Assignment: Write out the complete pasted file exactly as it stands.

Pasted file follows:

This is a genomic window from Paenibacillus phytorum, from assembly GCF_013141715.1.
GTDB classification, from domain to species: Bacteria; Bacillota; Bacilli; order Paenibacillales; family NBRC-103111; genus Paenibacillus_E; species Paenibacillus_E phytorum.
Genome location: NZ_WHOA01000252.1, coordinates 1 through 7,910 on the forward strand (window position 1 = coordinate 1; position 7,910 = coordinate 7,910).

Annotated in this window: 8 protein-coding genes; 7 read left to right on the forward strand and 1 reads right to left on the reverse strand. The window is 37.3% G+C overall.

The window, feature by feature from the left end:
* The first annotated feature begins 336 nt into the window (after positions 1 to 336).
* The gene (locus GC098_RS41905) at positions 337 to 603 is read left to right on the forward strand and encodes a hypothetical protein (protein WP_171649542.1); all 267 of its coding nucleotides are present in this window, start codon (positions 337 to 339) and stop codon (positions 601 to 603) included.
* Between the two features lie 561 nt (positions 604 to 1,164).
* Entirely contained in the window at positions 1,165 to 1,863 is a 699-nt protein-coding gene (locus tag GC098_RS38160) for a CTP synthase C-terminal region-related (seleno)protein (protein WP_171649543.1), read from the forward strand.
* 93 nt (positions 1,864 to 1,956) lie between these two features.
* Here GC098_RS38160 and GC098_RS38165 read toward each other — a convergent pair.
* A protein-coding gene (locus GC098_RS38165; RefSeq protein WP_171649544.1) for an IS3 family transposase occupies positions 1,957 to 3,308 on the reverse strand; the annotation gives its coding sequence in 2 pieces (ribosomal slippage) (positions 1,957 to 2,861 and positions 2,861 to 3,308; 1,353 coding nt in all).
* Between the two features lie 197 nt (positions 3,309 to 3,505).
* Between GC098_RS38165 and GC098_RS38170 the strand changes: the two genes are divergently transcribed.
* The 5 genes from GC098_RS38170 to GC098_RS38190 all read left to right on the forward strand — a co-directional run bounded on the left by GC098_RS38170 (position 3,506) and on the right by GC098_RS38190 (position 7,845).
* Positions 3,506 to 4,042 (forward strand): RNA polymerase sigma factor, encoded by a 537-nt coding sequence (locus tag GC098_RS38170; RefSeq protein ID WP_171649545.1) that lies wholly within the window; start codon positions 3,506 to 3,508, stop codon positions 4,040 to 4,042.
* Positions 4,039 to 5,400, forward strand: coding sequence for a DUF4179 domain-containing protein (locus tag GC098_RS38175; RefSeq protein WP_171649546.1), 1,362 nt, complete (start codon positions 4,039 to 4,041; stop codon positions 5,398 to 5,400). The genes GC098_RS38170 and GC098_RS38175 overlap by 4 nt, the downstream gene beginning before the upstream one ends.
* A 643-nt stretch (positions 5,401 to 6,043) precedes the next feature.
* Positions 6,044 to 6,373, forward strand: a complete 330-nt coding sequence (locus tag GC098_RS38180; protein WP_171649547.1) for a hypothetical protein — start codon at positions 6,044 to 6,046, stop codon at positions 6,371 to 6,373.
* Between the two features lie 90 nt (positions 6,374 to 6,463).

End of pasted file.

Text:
This is a genomic window from Paenibacillus phytorum, from assembly GCF_013141715.1.
GTDB classification, from domain to species: Bacteria; Bacillota; Bacilli; order Paenibacillales; family NBRC-103111; genus Paenibacillus_E; species Paenibacillus_E phytorum.
Genome location: NZ_WHOA01000252.1, coordinates 1 through 7,910 on the forward strand (window position 1 = coordinate 1; position 7,910 = coordinate 7,910).

Annotated in this window: 8 protein-coding genes; 7 read left to right on the forward strand and 1 reads right to left on the reverse strand. The window is 37.3% G+C overall.

The window, feature by feature from the left end:
* The first annotated feature begins 336 nt into the window (after positions 1 to 336).
* The gene (locus GC098_RS41905) at positions 337 to 603 is read left to right on the forward strand and encodes a hypothetical protein (protein WP_171649542.1); all 267 of its coding nucleotides are present in this window, start codon (positions 337 to 339) and stop codon (positions 601 to 603) included.
* Between the two features lie 561 nt (positions 604 to 1,164).
* Entirely contained in the window at positions 1,165 to 1,863 is a 699-nt protein-coding gene (locus tag GC098_RS38160) for a CTP synthase C-terminal region-related (seleno)protein (protein WP_171649543.1), read from the forward strand.
* 93 nt (positions 1,864 to 1,956) lie between these two features.
* Here GC098_RS38160 and GC098_RS38165 read toward each other — a convergent pair.
* A protein-coding gene (locus GC098_RS38165; RefSeq protein WP_171649544.1) for an IS3 family transposase occupies positions 1,957 to 3,308 on the reverse strand; the annotation gives its coding sequence in 2 pieces (ribosomal slippage) (positions 1,957 to 2,861 and positions 2,861 to 3,308; 1,353 coding nt in all).
* Between the two features lie 197 nt (positions 3,309 to 3,505).
* Between GC098_RS38165 and GC098_RS38170 the strand changes: the two genes are divergently transcribed.
* The 5 genes from GC098_RS38170 to GC098_RS38190 all read left to right on the forward strand — a co-directional run bounded on the left by GC098_RS38170 (position 3,506) and on the right by GC098_RS38190 (position 7,845).
* Positions 3,506 to 4,042 (forward strand): RNA polymerase sigma factor, encoded by a 537-nt coding sequence (locus tag GC098_RS38170; RefSeq protein ID WP_171649545.1) that lies wholly within the window; start codon positions 3,506 to 3,508, stop codon positions 4,040 to 4,042.
* Positions 4,039 to 5,400, forward strand: coding sequence for a DUF4179 domain-containing protein (locus tag GC098_RS38175; RefSeq protein WP_171649546.1), 1,362 nt, complete (start codon positions 4,039 to 4,041; stop codon positions 5,398 to 5,400). The genes GC098_RS38170 and GC098_RS38175 overlap by 4 nt, the downstream gene beginning before the upstream one ends.
* A 643-nt stretch (positions 5,401 to 6,043) precedes the next feature.
* Positions 6,044 to 6,373, forward strand: a complete 330-nt coding sequence (locus tag GC098_RS38180; protein WP_171649547.1) for a hypothetical protein — start codon at positions 6,044 to 6,046, stop codon at positions 6,371 to 6,373.
* Between the two features lie 90 nt (positions 6,374 to 6,463).